SAN JOSE, Calif. - Anybody who has seen me swing a golf club knows I'm probably the worst person on the planet to mentor a new golfer.
Yet here I am at the San Jose Municipal Golf Course teaching a friend the ins and outs of the game. A buddy, John Ryan, surprised me with a text this summer that he was ready to pick up golf. He's never really played before, just a few random rounds maybe 20 years ago.
It's been a fun process. Although I'm sure I've helped him a little bit, he's actually been a bigger help to me. He's reinvigorated my love of the game. I've started playing casual rounds with a few local pals, instead of just reviewing courses for work. It has #MadeGolfFunAgain. This week's List details what steps I've taken to welcome John into golf and make his transition from beginner to "real" golfer as smooth as possible.
Have you mentored a beginning golfer? Please share the experience in the comments below.
The best advice: Golf should be fun
My ultimate goals for John are simple: Play fast and have fun.
I'm as average as a golfer can be, ping-ponging between an 8 and 15 handicap my entire life. I'm trying to teach him that no matter how much you practice or how hard you try, golf will be frustrating at times. The key is to laugh off those moments when the game punches you in the mouth.
During our second round together at Santa Teresa, he hit a nice drive down the middle that hit an electrical wire and went out of bounds. Based on local rules, he got a free drop to hit another tee shot, but the bad break rattled him. He pushed his next drive right into a tough lie on a hill, leading to a big number. He wasn't the same the rest of the round. It was his first lesson that the golf gods can be cruel. It won't be his last, either.
Just keep smiling, John. Don't fret over score. Savor the moments and memories with friends. It's the only way to enjoy this crazy game.
Sharing swing tips when asked
Nobody likes getting unsolicited swing advice. Beginners are no different. They're still learning what their body can and can't do in relation to their swing. No sense in messing with their enthusiasm for golf by critiquing every move.
I've kept my mouth shut when it comes to John's game. I only offer advice when asked. I've taught him how to handle downhill and sidehill lies. After a particularly frustrating round putting, he asked for a putting lesson. It's on my agenda to share a few drills and small tips. Some time on a putting green should improve his stroke and most important, his confidence.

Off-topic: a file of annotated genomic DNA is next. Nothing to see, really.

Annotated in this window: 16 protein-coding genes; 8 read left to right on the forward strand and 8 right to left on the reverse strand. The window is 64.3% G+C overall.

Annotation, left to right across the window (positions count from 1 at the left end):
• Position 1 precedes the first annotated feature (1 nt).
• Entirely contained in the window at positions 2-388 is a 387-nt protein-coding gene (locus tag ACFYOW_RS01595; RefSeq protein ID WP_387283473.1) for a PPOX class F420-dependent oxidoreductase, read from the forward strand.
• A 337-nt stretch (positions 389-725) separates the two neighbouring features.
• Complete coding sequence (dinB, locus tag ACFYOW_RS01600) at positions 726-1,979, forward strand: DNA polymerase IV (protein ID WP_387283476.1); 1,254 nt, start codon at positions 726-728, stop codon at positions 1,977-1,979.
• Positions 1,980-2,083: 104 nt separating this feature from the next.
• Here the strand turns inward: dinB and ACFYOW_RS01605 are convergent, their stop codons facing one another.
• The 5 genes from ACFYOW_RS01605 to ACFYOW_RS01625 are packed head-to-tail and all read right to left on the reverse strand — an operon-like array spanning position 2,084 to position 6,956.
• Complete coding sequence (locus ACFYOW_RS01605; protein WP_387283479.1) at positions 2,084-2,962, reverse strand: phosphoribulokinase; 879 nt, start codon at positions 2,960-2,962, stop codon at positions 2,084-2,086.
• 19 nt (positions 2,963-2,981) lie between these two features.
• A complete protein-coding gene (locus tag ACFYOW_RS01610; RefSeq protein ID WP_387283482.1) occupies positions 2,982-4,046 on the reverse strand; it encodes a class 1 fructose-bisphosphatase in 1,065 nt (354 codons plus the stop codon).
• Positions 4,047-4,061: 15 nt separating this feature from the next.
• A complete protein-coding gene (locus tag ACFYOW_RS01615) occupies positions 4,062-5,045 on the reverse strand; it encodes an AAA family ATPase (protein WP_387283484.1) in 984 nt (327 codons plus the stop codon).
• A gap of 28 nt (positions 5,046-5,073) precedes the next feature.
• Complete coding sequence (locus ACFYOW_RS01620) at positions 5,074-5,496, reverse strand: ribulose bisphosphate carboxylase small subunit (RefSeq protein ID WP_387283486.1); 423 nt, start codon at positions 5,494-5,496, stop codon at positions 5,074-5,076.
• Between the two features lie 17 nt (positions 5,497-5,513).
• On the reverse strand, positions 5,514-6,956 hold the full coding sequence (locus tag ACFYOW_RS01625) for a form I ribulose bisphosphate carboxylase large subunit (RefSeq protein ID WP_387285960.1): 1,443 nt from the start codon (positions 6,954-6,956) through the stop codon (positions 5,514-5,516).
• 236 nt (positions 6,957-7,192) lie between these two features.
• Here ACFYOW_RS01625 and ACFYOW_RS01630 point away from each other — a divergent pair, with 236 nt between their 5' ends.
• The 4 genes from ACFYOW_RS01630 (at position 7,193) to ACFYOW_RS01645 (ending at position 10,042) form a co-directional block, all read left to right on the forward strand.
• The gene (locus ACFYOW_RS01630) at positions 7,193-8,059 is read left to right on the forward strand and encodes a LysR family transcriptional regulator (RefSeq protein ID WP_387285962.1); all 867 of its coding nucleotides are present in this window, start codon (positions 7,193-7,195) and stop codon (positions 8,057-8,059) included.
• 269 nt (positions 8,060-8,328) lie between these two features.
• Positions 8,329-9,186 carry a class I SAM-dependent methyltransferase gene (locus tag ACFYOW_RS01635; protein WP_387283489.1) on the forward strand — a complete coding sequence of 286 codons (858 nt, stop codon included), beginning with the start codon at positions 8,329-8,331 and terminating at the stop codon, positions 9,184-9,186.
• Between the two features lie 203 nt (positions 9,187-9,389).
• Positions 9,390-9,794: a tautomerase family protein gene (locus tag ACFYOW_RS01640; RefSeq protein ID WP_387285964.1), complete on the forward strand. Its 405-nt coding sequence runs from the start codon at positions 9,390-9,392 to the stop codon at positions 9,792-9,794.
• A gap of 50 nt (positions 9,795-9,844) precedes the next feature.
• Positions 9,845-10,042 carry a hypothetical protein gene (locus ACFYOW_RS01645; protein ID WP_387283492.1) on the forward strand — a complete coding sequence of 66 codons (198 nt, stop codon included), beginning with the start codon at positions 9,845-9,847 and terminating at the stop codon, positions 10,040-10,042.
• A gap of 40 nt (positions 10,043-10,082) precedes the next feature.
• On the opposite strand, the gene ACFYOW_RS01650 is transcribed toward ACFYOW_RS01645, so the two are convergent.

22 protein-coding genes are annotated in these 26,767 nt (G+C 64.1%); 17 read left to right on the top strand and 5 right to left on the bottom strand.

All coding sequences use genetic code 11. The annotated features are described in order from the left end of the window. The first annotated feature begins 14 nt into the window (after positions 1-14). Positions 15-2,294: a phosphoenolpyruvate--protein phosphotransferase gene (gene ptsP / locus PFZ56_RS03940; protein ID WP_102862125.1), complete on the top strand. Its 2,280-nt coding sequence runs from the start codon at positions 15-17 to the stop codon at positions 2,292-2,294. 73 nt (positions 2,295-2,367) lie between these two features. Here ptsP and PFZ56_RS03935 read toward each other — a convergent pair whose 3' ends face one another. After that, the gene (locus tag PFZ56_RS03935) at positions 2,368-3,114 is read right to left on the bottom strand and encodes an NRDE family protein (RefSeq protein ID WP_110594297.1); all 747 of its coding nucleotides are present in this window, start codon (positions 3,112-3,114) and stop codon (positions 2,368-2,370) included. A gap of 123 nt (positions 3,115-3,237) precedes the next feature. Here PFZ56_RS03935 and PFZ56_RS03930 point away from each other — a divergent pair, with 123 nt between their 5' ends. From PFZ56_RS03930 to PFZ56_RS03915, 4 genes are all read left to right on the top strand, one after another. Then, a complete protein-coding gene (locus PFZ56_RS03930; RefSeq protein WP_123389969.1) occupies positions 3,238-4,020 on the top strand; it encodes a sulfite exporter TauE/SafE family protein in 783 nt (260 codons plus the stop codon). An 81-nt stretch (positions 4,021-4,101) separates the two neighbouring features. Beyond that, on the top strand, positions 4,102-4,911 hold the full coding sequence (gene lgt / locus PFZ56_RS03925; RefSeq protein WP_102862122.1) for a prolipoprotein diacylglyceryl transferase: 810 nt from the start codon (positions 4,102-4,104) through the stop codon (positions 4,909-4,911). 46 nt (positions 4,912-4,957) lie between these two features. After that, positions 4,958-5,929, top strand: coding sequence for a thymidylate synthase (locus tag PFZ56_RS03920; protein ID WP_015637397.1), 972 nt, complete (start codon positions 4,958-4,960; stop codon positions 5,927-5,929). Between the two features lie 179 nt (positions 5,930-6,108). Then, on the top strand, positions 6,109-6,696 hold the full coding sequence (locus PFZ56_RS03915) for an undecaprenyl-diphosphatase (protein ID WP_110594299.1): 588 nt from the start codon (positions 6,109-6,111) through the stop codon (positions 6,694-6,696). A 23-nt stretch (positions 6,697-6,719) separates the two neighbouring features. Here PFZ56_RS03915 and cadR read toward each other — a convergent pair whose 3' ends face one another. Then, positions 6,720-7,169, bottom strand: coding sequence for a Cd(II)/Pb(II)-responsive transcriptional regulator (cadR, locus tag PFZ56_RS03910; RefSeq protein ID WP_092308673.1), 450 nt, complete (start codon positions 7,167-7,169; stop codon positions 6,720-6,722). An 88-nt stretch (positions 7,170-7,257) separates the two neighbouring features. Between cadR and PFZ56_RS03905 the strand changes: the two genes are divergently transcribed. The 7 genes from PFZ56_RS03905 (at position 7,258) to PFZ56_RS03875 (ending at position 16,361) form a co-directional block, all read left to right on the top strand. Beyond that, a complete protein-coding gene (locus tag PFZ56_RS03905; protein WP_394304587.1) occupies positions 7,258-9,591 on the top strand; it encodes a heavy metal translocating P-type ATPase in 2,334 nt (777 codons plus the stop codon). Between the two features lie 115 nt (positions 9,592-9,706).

Teaching the rules
Perhaps the hardest part of mentoring a new golfer is teaching the rules and etiquette. I've taken a laid-back approach to only talk about rules as certain situations arise.
All of his blatant rules violations have come in bunkers. During our first round together, John took a few practice swings in a bunker before another friend and I intervened, telling him that was against the rules. During our latest round, he didn't take a practice swing in a bunker, but he did ground his club by touching the sand before the shot, another no-no we explained.
Learning one step at a time
I couldn't be more impressed in the path John chose to learn the game. First he bought a series of lessons at the Santa Teresa Golf Club, a county-owned muni near my house. He put the instruction and additional time at the range to good use before he ever set foot on the course. Too many new golfers just head right to the course. They expect too much too soon.
Our first round together was at Santa Teresa's nine-hole par-3 course. I didn't expect much, but he hit the ball solid all the way around. A few weeks later, we hit up the "big" course to mixed results. Swinging drivers and taking on longer holes exposes any amateur. He had good holes and bad, but making one par felt monumental.
So far, we've only played straight-forward munis with virtually no water hazards and minimal bunkering. That means mistakes rookies make aren't as penal. We won't go to the next level of course - a tougher private club or a target course like nearby Cinnabar Hills - until he improves.
Baby steps, John, baby steps. He's on the right path.
Getting into the game has a lot of barriers. I didn't want to the costs of a new set of golf clubs to be one of them. I gave John a full bag of hand-me-down equipment to use a couple years ago. It gathered a lot of dust in his garage before he eventually put them to use. Maybe it was like planting a seed, the idea needed a couple years to grow. I even donated my son's old junior set to John in case his young son gets interested in golf.
As we all know, new golfers don't need Pro-V1s and PXGs. As they improve, they can make the call if better gear is worth the money.